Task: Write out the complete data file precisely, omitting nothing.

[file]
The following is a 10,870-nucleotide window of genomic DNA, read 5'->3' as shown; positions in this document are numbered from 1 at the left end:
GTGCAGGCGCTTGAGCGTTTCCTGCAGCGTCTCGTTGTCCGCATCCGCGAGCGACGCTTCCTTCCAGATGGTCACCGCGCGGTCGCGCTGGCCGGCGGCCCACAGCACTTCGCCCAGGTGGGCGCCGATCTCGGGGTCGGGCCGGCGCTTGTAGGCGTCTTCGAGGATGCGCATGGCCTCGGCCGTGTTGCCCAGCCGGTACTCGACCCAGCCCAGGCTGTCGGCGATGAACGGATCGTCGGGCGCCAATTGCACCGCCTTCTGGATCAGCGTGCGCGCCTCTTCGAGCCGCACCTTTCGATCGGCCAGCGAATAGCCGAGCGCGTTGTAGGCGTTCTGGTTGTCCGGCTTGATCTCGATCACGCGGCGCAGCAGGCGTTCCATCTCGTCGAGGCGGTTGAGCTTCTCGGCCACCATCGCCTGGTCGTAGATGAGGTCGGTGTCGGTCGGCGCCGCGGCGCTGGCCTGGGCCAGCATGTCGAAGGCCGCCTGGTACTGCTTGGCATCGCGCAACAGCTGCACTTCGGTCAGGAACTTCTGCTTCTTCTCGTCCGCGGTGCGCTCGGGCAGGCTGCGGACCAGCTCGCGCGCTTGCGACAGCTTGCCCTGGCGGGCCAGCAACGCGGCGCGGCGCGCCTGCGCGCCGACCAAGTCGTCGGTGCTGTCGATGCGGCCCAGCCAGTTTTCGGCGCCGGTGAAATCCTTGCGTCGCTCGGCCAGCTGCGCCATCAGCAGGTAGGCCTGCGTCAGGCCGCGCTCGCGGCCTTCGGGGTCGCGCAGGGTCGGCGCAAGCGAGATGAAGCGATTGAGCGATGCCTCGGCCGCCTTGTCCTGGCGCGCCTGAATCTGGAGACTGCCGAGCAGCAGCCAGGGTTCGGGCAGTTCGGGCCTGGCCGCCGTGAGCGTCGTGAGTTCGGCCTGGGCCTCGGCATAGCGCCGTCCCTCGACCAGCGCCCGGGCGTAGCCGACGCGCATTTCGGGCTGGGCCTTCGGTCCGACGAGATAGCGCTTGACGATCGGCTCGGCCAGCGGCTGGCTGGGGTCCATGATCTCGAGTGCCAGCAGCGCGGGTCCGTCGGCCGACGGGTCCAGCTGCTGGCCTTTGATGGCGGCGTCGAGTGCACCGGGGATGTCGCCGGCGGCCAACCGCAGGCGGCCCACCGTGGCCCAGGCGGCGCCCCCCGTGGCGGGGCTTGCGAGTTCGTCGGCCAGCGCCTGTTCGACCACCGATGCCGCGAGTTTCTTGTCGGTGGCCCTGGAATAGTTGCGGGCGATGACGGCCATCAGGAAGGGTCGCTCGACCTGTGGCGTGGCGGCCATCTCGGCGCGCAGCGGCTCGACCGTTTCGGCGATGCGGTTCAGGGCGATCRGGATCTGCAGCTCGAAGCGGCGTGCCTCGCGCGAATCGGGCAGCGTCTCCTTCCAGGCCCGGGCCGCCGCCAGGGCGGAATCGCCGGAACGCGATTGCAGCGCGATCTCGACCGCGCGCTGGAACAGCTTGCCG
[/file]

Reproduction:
The following is a 10,870-nucleotide window of genomic DNA, read 5'->3' as shown; positions in this document are numbered from 1 at the left end:
GTGCAGGCGCTTGAGCGTTTCCTGCAGCGTCTCGTTGTCCGCATCCGCGAGCGACGCTTCCTTCCAGATGGTCACCGCGCGGTCGCGCTGGCCGGCGGCCCACAGCACTTCGCCCAGGTGGGCGCCGATCTCGGGGTCGGGCCGGCGCTTGTAGGCGTCTTCGAGGATGCGCATGGCCTCGGCCGTGTTGCCCAGCCGGTACTCGACCCAGCCCAGGCTGTCGGCGATGAACGGATCGTCGGGCGCCAATTGCACCGCCTTCTGGATCAGCGTGCGCGCCTCTTCGAGCCGCACCTTTCGATCGGCCAGCGAATAGCCGAGCGCGTTGTAGGCGTTCTGGTTGTCCGGCTTGATCTCGATCACGCGGCGCAGCAGGCGTTCCATCTCGTCGAGGCGGTTGAGCTTCTCGGCCACCATCGCCTGGTCGTAGATGAGGTCGGTGTCGGTCGGCGCCGCGGCGCTGGCCTGGGCCAGCATGTCGAAGGCCGCCTGGTACTGCTTGGCATCGCGCAACAGCTGCACTTCGGTCAGGAACTTCTGCTTCTTCTCGTCCGCGGTGCGCTCGGGCAGGCTGCGGACCAGCTCGCGCGCTTGCGACAGCTTGCCCTGGCGGGCCAGCAACGCGGCGCGGCGCGCCTGCGCGCCGACCAAGTCGTCGGTGCTGTCGATGCGGCCCAGCCAGTTTTCGGCGCCGGTGAAATCCTTGCGTCGCTCGGCCAGCTGCGCCATCAGCAGGTAGGCCTGCGTCAGGCCGCGCTCGCGGCCTTCGGGGTCGCGCAGGGTCGGCGCAAGCGAGATGAAGCGATTGAGCGATGCCTCGGCCGCCTTGTCCTGGCGCGCCTGAATCTGGAGACTGCCGAGCAGCAGCCAGGGTTCGGGCAGTTCGGGCCTGGCCGCCGTGAGCGTCGTGAGTTCGGCCTGGGCCTCGGCATAGCGCCGTCCCTCGACCAGCGCCCGGGCGTAGCCGACGCGCATTTCGGGCTGGGCCTTCGGTCCGACGAGATAGCGCTTGACGATCGGCTCGGCCAGCGGCTGGCTGGGGTCCATGATCTCGAGTGCCAGCAGCGCGGGTCCGTCGGCCGACGGGTCCAGCTGCTGGCCTTTGATGGCGGCGTCGAGTGCACCGGGGATGTCGCCGGCGGCCAACCGCAGGCGGCCCACCGTGGCCCAGGCGGCGCCCCCCGTGGCGGGGCTTGCGAGTTCGTCGGCCAGCGCCTGTTCGACCACCGATGCCGCGAGTTTCTTGTCGGTGGCCCTGGAATAGTTGCGGGCGATGACGGCCATCAGGAAGGGTCGCTCGACCTGTGGCGTGGCGGCCATCTCGGCGCGCAGCGGCTCGACCGTTTCGGCGATGCGGTTCAGGGCGATCRGGATCTGCAGCTCGAAGCGGCGTGCCTCGCGCGAATCGGGCAGCGTCTCCTTCCAGGCCCGGGCCGCCGCCAGGGCGGAATCGCCGGAACGCGATTGCAGCGCGATCTCGACCGCGCGCTGGAACAGCTTGCCG